responds that many of 'the others' will come to the table," Campbell said,
"while insiders will be cast out."

	Theologians have offered three approaches to the question of who will
be saved, Campbell said:

	* Objectivist * "Salvation is God's work, not ours; God's act of
redemption through Christ was present before creation, so Jesus is not 'plan
B' because redemption was intended all along."

	* Participationist * "We are justified by faith through grace, but
our faith makes God's grace effective in the world; we turn towards God's
grace through baptism, though faith itself is part of God's grace."

	* Subjectivist * "The effect of God's grace, salvation, is available
only to those who accept it; God is giving a choice and salvation is
dependent on our response."

	Campbell asserted that pure Calvinism argues for the objectivist
position. "This answer 
embraces Calvin's concept of 'irresistable grace,'" she said, "which says
that God is going to get us sooner or later * we only think we can say 'no.'"

	The book of Acts "makes it clear that God is at work among all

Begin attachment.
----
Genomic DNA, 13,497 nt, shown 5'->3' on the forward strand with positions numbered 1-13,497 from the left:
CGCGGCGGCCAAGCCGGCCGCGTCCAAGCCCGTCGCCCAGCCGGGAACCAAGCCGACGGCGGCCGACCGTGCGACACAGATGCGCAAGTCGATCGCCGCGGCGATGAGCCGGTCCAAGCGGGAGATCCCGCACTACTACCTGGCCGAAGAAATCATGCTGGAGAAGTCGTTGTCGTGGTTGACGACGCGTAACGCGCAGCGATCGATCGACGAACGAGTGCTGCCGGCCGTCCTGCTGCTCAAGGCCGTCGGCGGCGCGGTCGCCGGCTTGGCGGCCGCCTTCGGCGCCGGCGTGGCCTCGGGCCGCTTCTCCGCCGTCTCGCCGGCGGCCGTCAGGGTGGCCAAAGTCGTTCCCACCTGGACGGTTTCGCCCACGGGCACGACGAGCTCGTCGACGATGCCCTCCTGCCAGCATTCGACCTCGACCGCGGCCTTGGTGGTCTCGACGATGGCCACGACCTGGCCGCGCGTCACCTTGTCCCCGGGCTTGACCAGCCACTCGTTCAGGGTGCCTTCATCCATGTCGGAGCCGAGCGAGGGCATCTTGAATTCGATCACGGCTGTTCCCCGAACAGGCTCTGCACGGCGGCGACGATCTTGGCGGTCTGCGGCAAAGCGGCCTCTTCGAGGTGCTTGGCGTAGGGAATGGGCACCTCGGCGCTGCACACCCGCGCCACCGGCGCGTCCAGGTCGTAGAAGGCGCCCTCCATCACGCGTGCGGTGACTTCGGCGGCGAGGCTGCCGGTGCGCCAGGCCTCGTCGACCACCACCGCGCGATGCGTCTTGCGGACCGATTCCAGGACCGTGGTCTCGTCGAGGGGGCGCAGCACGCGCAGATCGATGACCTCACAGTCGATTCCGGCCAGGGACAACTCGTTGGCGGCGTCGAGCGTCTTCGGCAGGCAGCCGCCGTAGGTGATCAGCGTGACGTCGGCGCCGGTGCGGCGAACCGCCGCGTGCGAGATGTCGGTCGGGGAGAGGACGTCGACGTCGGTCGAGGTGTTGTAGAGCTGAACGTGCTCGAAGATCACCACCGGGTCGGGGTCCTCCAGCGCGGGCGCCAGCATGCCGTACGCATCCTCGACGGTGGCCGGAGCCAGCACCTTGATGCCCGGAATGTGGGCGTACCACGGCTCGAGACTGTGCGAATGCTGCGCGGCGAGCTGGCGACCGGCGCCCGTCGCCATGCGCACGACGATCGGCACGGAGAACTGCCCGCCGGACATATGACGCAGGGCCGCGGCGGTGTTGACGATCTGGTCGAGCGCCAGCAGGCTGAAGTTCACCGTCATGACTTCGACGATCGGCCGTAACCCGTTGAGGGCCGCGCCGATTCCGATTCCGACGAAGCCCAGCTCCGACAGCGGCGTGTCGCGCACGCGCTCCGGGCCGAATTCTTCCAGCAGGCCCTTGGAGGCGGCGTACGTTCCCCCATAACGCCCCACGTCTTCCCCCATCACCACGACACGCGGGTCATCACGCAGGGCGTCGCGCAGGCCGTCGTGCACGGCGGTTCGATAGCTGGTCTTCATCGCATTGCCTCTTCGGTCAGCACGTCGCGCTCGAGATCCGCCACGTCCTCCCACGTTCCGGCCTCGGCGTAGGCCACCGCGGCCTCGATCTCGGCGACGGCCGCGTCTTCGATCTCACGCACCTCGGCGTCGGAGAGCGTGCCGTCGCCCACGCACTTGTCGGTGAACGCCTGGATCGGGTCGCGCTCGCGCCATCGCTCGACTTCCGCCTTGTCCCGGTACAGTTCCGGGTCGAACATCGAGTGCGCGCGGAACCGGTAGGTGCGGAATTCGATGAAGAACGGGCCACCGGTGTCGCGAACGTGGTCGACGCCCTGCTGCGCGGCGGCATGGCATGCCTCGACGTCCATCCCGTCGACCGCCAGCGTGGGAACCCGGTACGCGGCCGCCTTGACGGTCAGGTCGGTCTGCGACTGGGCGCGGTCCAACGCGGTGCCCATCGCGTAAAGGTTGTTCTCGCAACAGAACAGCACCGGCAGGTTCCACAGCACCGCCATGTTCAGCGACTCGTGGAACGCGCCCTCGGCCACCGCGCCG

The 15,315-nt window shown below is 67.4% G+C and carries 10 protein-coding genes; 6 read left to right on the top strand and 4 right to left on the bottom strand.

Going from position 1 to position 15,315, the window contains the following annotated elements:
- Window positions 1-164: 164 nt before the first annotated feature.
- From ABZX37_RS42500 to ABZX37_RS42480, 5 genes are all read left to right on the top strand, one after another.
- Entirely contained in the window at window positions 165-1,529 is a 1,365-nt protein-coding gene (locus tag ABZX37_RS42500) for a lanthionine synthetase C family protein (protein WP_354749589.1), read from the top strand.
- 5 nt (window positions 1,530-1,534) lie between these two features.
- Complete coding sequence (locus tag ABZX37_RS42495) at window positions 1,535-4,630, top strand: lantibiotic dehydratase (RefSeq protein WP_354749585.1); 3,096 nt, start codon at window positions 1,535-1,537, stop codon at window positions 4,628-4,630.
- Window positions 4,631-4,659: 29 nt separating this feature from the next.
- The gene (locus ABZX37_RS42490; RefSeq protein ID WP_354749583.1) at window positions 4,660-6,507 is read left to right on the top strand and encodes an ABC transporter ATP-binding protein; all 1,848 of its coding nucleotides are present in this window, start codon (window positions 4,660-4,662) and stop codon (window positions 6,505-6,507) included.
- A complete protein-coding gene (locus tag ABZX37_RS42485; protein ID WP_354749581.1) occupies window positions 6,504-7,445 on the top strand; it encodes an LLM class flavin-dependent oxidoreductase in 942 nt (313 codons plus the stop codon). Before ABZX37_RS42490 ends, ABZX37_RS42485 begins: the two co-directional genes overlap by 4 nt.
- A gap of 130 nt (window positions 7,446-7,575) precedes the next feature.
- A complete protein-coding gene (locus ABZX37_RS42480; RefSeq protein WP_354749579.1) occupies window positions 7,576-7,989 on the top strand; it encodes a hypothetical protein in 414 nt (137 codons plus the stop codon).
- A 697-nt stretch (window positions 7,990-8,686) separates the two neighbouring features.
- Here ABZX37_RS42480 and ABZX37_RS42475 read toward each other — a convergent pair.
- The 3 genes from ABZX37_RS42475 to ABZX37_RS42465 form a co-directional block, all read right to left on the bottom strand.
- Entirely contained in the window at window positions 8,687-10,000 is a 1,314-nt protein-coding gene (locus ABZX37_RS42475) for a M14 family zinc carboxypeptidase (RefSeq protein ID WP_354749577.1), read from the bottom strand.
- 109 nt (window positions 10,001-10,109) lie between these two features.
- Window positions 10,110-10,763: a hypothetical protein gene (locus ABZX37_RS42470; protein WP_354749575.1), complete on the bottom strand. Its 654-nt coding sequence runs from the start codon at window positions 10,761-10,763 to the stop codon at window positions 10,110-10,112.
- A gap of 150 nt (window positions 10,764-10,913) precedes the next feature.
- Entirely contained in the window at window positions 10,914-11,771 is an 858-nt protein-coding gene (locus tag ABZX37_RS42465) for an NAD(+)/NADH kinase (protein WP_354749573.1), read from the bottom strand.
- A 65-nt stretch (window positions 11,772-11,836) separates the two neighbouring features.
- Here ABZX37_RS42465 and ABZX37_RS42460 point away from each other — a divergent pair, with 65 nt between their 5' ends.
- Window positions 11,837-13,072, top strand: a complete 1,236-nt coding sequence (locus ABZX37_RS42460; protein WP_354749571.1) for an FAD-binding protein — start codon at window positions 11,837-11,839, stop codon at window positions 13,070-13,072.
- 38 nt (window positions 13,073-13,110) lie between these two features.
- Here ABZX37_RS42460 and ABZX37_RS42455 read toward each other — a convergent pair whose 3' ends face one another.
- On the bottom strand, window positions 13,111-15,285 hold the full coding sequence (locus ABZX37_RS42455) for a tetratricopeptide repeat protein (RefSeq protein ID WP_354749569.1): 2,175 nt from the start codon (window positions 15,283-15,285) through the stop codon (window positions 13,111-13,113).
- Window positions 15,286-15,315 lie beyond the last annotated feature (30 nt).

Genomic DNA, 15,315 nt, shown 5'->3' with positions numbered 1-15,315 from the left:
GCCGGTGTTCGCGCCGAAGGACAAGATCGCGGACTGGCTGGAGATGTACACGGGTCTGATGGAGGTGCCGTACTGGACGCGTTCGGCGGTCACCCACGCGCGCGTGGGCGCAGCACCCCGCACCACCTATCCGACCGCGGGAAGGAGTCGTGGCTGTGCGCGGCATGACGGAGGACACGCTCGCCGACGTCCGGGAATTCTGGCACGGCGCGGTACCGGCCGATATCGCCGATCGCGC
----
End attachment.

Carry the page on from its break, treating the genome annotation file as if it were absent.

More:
people," Campbell said, "drawing them into a fuller understanding of the God
they have known in other places and other ways." The stories of Philip and
the Ethiopian eunuch in chapter eight, Peter and Cornelius in chapter 10 and
Paul in Athens in chapter 17 all point to an all-inclusive God, she said.

	When the Ethiopian eunuch asks what is to prevent him from being
baptized, Philip "has to make a huge leap and is able because he sees the
Holy Spirit in this man's life," Campbell said. Prior to his encounter with
the Roman centurion Cornelius, Peter is instructed by the Spirit to eat
"unclean" food and then is compelled to declare that "God shows no
partiality" and that "all who love God and do what is right are acceptable."
And Paul's encounter with the Athenians elucidates what has become
Presbyterian missiology: "Rather than taking Christ 'there' he pointed out